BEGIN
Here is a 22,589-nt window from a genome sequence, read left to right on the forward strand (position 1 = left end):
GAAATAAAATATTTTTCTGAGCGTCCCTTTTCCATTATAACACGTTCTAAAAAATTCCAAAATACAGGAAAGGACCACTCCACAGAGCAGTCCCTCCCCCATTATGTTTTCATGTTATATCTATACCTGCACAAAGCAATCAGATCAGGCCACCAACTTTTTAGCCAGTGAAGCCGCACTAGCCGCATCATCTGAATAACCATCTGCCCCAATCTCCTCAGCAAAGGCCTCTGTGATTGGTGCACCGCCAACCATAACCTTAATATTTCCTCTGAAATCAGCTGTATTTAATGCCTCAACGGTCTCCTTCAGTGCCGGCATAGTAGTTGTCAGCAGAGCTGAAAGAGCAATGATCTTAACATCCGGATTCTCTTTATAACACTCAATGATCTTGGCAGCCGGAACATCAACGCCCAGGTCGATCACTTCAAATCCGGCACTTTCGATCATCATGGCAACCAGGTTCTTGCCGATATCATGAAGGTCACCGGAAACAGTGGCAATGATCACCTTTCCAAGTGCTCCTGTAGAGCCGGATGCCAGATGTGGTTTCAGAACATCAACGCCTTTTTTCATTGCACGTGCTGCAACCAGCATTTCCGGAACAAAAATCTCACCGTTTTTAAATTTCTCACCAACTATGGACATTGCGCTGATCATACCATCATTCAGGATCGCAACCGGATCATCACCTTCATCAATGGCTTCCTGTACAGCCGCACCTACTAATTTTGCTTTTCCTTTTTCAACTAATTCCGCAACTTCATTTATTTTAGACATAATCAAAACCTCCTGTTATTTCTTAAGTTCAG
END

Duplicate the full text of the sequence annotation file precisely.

Here is a 22,589-nt window from a genome sequence, read left to right on the forward strand (position 1 = left end):
GAAATAAAATATTTTTCTGAGCGTCCCTTTTCCATTATAACACGTTCTAAAAAATTCCAAAATACAGGAAAGGACCACTCCACAGAGCAGTCCCTCCCCCATTATGTTTTCATGTTATATCTATACCTGCACAAAGCAATCAGATCAGGCCACCAACTTTTTAGCCAGTGAAGCCGCACTAGCCGCATCATCTGAATAACCATCTGCCCCAATCTCCTCAGCAAAGGCCTCTGTGATTGGTGCACCGCCAACCATAACCTTAATATTTCCTCTGAAATCAGCTGTATTTAATGCCTCAACGGTCTCCTTCAGTGCCGGCATAGTAGTTGTCAGCAGAGCTGAAAGAGCAATGATCTTAACATCCGGATTCTCTTTATAACACTCAATGATCTTGGCAGCCGGAACATCAACGCCCAGGTCGATCACTTCAAATCCGGCACTTTCGATCATCATGGCAACCAGGTTCTTGCCGATATCATGAAGGTCACCGGAAACAGTGGCAATGATCACCTTTCCAAGTGCTCCTGTAGAGCCGGATGCCAGATGTGGTTTCAGAACATCAACGCCTTTTTTCATTGCACGTGCTGCAACCAGCATTTCCGGAACAAAAATCTCACCGTTTTTAAATTTCTCACCAACTATGGACATTGCGCTGATCATACCATCATTCAGGATCGCAACCGGATCATCACCTTCATCAATGGCTTCCTGTACAGCCGCACCTACTAATTTTGCTTTTCCTTTTTCAACTAATTCCGCAACTTCATTTATTTTAGACATAATCAAAACCTCCTGTTATTTCTTAAGTTCAG